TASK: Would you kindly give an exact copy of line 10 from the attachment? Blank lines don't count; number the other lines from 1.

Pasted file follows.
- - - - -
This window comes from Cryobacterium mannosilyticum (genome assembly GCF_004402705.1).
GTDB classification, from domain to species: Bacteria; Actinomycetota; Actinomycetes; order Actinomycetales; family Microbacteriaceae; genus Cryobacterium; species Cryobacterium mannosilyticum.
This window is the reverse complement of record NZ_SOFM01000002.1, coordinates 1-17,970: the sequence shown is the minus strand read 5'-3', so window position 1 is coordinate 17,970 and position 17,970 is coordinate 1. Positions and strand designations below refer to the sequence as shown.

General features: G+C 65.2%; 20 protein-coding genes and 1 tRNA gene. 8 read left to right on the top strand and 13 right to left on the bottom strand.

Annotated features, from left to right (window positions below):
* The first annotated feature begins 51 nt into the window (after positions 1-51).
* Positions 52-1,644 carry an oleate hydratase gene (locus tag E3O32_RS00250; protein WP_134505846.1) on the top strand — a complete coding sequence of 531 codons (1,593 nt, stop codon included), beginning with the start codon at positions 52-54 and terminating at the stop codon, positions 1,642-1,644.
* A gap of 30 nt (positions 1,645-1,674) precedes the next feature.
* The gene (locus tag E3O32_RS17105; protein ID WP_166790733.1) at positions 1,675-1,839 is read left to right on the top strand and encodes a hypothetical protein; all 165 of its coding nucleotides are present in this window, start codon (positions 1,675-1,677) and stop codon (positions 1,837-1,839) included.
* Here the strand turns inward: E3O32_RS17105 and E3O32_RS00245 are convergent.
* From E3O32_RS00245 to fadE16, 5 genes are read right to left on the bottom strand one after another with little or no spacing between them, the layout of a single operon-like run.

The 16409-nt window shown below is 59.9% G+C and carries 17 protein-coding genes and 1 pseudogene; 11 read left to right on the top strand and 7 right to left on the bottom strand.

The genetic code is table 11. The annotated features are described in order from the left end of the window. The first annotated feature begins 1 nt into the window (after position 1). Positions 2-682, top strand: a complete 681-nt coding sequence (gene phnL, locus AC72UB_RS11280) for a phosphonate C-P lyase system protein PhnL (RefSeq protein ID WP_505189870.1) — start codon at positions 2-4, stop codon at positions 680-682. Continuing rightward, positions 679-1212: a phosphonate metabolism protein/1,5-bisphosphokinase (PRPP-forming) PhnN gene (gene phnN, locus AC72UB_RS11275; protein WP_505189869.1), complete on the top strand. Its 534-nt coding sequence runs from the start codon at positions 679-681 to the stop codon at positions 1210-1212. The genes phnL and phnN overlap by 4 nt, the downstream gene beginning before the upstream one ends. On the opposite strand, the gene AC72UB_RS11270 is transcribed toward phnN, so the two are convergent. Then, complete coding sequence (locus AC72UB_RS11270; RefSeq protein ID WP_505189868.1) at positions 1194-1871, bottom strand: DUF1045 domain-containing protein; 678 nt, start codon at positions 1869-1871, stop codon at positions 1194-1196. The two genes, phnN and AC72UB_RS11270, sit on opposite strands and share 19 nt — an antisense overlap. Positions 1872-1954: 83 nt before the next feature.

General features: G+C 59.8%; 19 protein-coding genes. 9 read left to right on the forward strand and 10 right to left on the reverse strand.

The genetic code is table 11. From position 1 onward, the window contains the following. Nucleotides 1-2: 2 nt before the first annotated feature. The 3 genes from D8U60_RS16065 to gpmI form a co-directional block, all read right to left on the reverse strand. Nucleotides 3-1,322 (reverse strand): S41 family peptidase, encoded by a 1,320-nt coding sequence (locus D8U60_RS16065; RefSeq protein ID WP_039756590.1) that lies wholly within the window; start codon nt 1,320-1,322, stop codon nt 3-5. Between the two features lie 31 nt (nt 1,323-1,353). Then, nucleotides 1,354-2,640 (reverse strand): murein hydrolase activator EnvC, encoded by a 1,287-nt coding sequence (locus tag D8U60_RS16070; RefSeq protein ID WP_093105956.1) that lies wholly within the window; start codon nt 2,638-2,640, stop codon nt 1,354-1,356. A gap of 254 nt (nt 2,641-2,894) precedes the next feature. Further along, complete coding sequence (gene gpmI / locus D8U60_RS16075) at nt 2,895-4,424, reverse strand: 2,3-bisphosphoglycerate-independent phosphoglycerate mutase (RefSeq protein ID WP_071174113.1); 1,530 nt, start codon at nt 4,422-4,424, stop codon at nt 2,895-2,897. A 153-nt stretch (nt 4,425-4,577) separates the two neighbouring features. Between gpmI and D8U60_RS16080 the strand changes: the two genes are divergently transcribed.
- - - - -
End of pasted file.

* Here the strand turns inward: E3O32_RS17105 and E3O32_RS00245 are convergent.